The Mediterranean diet and its relationship with migraines



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The Mediterranean diet and its relationship with migraines

The study: Associations between diet quality, DASH and Mediterranean dietary patterns and migraine characteristics, published on the Nutritional neuroscience, makes an interesting retrospective on a problem that afflicts millions of people across the globe.

In this case, it deals with a specific topic, the Mediterranean diet, and its relationship with migraines. The quality of the diet is an extremely important topic for our health, and in recent years we have seen how the worldwide awareness of this topic is sensitizing millions of people.

In the study we can read: "This study was conducted to describe the dietary patterns and diet quality and to examine the correlation between diet quality, dietary patterns (Mediterranean or DASH) and migraine attributes.

Individuals between the ages of 18-64 who applied to the headache outpatient clinic and were diagnosed with episodic migraine were evaluated by a neurologist. Healthy Eating Index-2010 was used to determine the diet quality.

Dietary Approaches to Stop Hypertension compliance scale and Mediterranean Diet Adherence Screener were used to describe the dietary patterns. It was found that individuals with a low Mediterranean Diet Adherence Screener score had more severe disability and more severe and frequent attacks (p <0.05).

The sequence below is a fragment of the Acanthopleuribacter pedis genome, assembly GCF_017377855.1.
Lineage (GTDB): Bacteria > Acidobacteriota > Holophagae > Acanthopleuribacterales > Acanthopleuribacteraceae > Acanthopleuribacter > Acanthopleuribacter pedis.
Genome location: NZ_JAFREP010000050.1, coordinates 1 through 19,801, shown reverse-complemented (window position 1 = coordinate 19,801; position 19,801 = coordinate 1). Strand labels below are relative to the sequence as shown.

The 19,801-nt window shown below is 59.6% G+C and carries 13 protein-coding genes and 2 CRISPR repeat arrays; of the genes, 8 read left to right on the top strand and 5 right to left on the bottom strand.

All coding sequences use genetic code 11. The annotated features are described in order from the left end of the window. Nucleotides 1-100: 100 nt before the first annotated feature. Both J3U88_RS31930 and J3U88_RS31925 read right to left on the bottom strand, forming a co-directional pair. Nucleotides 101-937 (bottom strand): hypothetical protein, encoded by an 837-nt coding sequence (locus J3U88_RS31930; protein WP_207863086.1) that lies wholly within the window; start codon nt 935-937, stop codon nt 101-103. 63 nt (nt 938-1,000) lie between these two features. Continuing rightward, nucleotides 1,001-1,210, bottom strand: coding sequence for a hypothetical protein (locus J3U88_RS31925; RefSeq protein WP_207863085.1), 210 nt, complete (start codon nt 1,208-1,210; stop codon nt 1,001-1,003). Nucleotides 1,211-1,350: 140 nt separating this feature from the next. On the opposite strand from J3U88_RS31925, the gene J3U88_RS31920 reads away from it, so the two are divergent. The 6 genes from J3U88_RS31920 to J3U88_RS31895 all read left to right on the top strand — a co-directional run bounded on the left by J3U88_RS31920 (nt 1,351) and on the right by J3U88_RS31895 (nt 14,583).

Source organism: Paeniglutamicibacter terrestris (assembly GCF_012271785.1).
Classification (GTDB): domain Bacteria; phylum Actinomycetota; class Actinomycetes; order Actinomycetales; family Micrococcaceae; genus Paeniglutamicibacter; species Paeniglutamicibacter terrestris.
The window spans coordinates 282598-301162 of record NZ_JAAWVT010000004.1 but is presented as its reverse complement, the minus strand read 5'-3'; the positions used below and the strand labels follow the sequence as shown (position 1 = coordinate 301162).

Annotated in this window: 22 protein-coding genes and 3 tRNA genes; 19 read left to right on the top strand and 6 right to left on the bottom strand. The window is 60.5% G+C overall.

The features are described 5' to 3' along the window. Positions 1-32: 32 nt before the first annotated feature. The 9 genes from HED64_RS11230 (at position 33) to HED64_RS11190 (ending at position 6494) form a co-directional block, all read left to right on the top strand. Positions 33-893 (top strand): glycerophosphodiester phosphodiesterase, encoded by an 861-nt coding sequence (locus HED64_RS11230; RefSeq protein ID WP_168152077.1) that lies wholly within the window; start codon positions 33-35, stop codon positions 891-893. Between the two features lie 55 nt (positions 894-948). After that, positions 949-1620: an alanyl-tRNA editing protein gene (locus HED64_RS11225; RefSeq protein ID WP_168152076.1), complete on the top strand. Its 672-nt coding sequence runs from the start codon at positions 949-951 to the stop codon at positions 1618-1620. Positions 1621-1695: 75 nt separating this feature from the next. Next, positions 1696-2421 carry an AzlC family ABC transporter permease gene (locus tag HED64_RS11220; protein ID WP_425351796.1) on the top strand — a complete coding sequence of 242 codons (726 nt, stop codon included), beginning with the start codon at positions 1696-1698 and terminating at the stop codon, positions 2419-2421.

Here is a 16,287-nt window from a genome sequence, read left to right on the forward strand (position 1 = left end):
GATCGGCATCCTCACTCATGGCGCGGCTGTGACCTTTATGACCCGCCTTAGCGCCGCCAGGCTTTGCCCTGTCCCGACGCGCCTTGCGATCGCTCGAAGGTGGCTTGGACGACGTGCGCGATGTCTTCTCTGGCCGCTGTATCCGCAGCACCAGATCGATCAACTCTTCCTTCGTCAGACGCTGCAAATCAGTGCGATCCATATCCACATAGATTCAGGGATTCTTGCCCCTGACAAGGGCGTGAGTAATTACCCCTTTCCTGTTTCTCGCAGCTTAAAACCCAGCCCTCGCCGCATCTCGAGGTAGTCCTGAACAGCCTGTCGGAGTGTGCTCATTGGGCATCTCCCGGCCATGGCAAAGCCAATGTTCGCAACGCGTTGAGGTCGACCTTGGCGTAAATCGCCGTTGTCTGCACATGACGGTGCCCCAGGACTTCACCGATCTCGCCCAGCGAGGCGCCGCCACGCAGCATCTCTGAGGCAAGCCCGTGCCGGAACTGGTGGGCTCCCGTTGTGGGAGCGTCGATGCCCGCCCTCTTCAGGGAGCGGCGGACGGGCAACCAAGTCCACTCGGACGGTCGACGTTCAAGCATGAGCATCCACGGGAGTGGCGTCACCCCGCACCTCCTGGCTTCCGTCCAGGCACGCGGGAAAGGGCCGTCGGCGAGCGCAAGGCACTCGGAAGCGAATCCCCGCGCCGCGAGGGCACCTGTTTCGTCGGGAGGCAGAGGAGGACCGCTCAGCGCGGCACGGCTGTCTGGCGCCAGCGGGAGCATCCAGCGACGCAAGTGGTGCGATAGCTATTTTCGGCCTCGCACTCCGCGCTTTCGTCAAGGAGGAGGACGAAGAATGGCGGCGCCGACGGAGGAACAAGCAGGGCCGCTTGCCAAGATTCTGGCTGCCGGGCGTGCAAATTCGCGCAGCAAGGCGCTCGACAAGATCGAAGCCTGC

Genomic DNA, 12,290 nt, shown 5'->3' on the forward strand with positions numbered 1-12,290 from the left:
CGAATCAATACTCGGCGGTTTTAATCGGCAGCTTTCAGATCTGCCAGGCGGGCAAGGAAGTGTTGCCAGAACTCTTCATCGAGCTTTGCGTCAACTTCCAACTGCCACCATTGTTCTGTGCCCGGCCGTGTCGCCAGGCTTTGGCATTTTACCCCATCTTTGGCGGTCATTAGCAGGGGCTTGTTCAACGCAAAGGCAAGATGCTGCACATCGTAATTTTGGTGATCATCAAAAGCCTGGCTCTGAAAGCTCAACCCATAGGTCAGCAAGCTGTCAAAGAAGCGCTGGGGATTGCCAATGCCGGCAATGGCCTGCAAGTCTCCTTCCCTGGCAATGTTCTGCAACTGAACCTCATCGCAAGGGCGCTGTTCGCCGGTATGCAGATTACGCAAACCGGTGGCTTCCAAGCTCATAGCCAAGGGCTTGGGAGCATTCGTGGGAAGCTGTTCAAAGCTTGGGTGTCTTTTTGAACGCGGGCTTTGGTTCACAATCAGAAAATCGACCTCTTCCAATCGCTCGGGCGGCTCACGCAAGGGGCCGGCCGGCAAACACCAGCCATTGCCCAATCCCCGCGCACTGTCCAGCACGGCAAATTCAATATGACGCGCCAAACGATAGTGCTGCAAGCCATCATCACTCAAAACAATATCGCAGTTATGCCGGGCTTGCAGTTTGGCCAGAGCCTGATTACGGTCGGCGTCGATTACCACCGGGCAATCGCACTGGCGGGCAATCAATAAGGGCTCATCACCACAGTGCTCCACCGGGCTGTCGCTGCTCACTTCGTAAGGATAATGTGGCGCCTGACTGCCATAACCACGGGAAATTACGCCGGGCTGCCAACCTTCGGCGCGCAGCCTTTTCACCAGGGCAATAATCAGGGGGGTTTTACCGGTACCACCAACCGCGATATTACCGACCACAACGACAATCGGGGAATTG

In addition, a significant negative correlation was found between Mediterranean Diet Adherence Screener score and attack severity (r = -0.733, p <0.05). Individuals with a low Dietary Approaches to Stop Hypertension compliance scale score had more severe and frequent attacks (p <0.05).

There was a significant negative correlation between attack severity and Dietary Approaches to Stop Hypertension compliance scale scores (r = -0.700, p <0.001). Individuals with poor diet quality had more severe migraine attacks compared to others (p <0.05).

A significant negative correlation was found between diet quality total score and attack severity (r = 0.458, p <0.05). High diet quality scores and higher vegetables, fruits, legumes, and oil seeds subscores, DASH and Mediterranean dietary patterns were associated with lower migraine attack severity (p <0.05).

A nutritional approach that adopts the Mediterranean diet or involves a good diet quality pattern can help alleviate the symptoms of individuals with migraine. "